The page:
"Psycho III" at XXX Years


July 2, 2016, will mark 30 years since the US release of Psycho III. The following essay reflects upon the themes, characters and other distinguishing characteristics of this second sequel to the Hitchcock classic.

SPOILERS AHEAD 

When Anthony Perkins was promoting his directorial debut, Psycho III, in the US summer of 1986, The Late Show host David Letterman quipped that the film's title sounded somewhat "like dog food".1 The joshing may have been in good spirits, but it was a joke that couldn't help but hold a contextual punch: for punters who, three years earlier, had balked at the sight of a "II" positioned alongside the title of a revered film, the addition of another Roman Numeral (and all that this implied) was something to deride or pretend had not occurred.

Fortunately, on an artistic level, Psycho III acquits itself well (and a joke on canine culinaries would fit right in with the film’s mischievous impulses), although in many respects the film needs to be taken strictly on its own terms. The creative team of Perkins and writer Charles Edward Pogue have played up the psychological angst and played down the suspense, the latter of which was the principal hallmark of the 1960 original and its two-decades-later sequel, but surely would have proven a case of diminishing returns by a third film. The trade-off, though, is a good one, with the film transporting us beyond the arched window of the Bates house to show Norman and Mother conversing, up close and personal, and engaged in an ongoing, grasping, but fairly unequal, battle of wills. It’s all eerily rendered by cinematographer Bruce Surtees, whose skill in painting with darkness and shadows earned him, along with The Godfather's cinematographer Gordon Willis, the moniker "Prince of Darkness". The film also gives us a string of characters in desperate need of redemption, one of whom is Norman. (The film's infamous opening line is "There is no God!")

Notably, also, the jolts of suspense have been largely replaced with the jolts of the macabre: a hallucination of human taxidermy, a furtive kiss for a dead girl, the dismemberment of a stuffed corpse, another man planting a kiss on Mother, and so on. The film takes us into the more ghoulish details that the previous films were suggestive of, rather than displayed – and it accompanies such with the blackest of humour. If Psycho II was a tribute to the method of Psycho, Psycho III harnesses the bold, direct, gleefully macabre mindset of Hitchcock's Frenzy (1972). Granted, Psycho had its thread of black humour, and Psycho II its in-jokes, but such elements flow liberally through Psycho III's veins. (The story goes that in 1983, Perkins, participating in an interview at London’s National Film Theatre, chuckled away as a clip of Psycho’s infamous and much emulated – and much spoofed – shower scene was shown;2 Psycho III often plays like the 96-minute evidence of such offbeat mirth.)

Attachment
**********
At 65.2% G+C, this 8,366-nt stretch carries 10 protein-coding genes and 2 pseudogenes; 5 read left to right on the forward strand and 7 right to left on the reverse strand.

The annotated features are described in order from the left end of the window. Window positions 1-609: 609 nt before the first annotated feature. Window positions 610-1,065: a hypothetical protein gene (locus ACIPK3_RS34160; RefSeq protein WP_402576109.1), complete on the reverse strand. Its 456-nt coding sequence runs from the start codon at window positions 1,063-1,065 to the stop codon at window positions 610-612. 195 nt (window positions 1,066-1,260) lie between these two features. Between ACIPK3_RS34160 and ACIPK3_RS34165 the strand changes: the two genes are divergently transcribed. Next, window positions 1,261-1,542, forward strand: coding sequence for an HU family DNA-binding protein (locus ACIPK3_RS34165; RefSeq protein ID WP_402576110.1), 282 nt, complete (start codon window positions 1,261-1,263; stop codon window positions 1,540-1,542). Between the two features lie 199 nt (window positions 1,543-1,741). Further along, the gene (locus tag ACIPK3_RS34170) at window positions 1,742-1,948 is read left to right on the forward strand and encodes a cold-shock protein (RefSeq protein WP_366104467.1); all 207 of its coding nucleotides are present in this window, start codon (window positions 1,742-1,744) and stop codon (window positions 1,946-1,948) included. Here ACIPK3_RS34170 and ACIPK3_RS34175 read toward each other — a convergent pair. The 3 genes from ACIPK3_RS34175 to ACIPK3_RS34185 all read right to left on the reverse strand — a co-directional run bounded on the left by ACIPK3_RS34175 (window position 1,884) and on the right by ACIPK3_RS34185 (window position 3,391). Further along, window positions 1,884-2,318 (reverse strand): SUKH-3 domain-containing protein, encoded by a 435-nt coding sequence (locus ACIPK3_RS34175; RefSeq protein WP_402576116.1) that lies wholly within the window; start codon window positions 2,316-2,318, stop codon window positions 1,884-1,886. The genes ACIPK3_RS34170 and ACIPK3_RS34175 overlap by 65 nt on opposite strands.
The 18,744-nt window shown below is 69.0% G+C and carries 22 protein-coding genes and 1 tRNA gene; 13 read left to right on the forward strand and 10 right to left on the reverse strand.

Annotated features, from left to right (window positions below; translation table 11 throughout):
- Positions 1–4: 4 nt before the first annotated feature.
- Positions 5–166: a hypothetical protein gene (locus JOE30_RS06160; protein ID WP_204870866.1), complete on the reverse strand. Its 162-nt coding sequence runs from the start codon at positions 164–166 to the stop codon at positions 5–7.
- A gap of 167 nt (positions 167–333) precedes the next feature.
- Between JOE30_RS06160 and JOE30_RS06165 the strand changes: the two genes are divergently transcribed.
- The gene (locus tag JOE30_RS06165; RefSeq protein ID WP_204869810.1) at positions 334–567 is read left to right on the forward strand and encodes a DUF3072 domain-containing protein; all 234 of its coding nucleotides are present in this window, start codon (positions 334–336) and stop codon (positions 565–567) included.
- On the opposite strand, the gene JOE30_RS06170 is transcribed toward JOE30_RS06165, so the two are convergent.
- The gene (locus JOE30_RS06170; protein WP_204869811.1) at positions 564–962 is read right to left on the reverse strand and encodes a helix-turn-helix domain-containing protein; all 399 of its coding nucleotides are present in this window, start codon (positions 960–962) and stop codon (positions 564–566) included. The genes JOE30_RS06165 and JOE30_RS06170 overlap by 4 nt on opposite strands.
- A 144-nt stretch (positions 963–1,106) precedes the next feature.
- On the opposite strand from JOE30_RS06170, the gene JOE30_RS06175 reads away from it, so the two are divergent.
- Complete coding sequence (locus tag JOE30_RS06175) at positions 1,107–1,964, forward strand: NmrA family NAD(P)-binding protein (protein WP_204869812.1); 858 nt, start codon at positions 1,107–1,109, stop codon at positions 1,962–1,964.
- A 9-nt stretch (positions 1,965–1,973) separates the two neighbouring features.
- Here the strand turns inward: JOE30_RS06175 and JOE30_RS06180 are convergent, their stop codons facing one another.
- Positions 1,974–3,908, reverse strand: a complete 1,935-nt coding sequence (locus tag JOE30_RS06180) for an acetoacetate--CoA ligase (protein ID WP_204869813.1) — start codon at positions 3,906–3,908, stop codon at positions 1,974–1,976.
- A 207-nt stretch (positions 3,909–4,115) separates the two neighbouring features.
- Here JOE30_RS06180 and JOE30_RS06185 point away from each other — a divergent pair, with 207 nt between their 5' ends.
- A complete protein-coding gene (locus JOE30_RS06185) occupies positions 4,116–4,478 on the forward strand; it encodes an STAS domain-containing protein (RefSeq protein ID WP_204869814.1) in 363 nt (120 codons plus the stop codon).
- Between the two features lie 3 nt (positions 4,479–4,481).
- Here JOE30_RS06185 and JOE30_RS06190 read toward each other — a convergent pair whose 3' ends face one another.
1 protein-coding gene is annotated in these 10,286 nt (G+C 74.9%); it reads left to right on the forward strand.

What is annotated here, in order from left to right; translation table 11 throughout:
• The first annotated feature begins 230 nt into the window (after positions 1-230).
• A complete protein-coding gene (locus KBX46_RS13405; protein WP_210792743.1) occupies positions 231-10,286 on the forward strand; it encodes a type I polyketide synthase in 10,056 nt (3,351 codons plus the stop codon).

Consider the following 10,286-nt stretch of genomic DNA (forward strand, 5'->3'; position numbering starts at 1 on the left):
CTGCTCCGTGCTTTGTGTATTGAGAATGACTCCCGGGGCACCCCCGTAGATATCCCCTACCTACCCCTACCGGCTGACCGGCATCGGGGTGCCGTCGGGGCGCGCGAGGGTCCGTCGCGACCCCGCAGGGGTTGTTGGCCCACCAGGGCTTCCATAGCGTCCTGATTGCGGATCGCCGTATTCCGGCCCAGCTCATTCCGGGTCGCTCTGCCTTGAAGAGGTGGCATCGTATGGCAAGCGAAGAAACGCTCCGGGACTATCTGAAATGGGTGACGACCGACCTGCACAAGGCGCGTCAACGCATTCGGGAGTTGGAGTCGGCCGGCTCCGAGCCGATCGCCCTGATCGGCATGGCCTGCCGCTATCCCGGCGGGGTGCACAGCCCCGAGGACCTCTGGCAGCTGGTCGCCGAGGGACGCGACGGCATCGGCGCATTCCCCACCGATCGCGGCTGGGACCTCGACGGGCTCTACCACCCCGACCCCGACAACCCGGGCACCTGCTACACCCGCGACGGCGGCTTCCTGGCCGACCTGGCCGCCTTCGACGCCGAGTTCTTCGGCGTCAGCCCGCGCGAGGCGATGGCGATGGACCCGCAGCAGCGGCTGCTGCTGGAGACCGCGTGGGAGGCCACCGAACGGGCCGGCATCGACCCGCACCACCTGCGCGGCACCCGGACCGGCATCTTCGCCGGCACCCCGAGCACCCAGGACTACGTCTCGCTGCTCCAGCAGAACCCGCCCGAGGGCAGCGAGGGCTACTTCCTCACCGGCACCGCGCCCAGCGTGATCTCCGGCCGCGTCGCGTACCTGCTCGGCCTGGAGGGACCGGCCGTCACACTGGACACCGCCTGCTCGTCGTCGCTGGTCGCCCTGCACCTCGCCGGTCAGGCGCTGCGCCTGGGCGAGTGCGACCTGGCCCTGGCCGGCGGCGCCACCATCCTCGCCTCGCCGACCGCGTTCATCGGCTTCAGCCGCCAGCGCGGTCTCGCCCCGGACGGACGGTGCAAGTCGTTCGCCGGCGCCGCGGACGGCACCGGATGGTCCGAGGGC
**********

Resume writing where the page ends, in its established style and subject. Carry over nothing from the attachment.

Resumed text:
Perkins and Pogue, though, often use the jokes as a segue way to the melancholy. Black comedy and sadness not only bounce off one another, but practically feed one another's lines. The pitifulness of characters' predicaments may generate a smile, but never a smirk – Perkins and Pogue have a clear feeling for outsiders. It's a laugh of recognition at our own desperate little struggles. And that we can locate our struggles in the struggles of a psychopathic killer has always been one of the fascinating, if not confronting, conceits of the Psycho films.

Which leads to a central point of these reflections. Psychos II, III and IV: The Beginning (1990) are typically appraised as potboilers that, while stylish, do not hold a candle to the subtextual and thematic richness of the original. But where the sequels (in particular III) resonate - and resonate strongly - is in their implicit message: if we refrained from being so damned crass and opportunistic with the more sensitive members of our communities, so much of this tragic stuff wouldn't hit the fan. Yes, we may feel, both logically and empathically, that the grief-stricken Lila Loomis of Psycho II has reason to act to ensure that the man who took her sister's life so violently is re-committed; but given what we already know of the demons that afflict Norman, we also wish she could just sit with her feelings. And in Psycho III, the desperate attempts for recognition that drive Jeff Fahey's drifter, Duke, and Roberta Maxwell's reporter, Tracy, are easy enough to relate to; but when seeking this through Norman’s notoriety, they overwhelmingly come off as bullies. (When Mother spectacularly materialises behind Tracy – our first real close-up of the embodied Mother, and what a great one! – it’s hard not to be swept up in Mother’s mocking proclamation: “Why can’t you leave my son, my poor Norman, alone?”) As Perkins has emphasised, the Psycho films are tragedies at heart, with Norman "the Hamlet of Horror". Psycho introduced the idea of the sensitive, feminine-identified man as dangerous, but Psychos II, III and IV assert their own distinct identity through a genuinely sympathetic rendering of the Norman Bates character.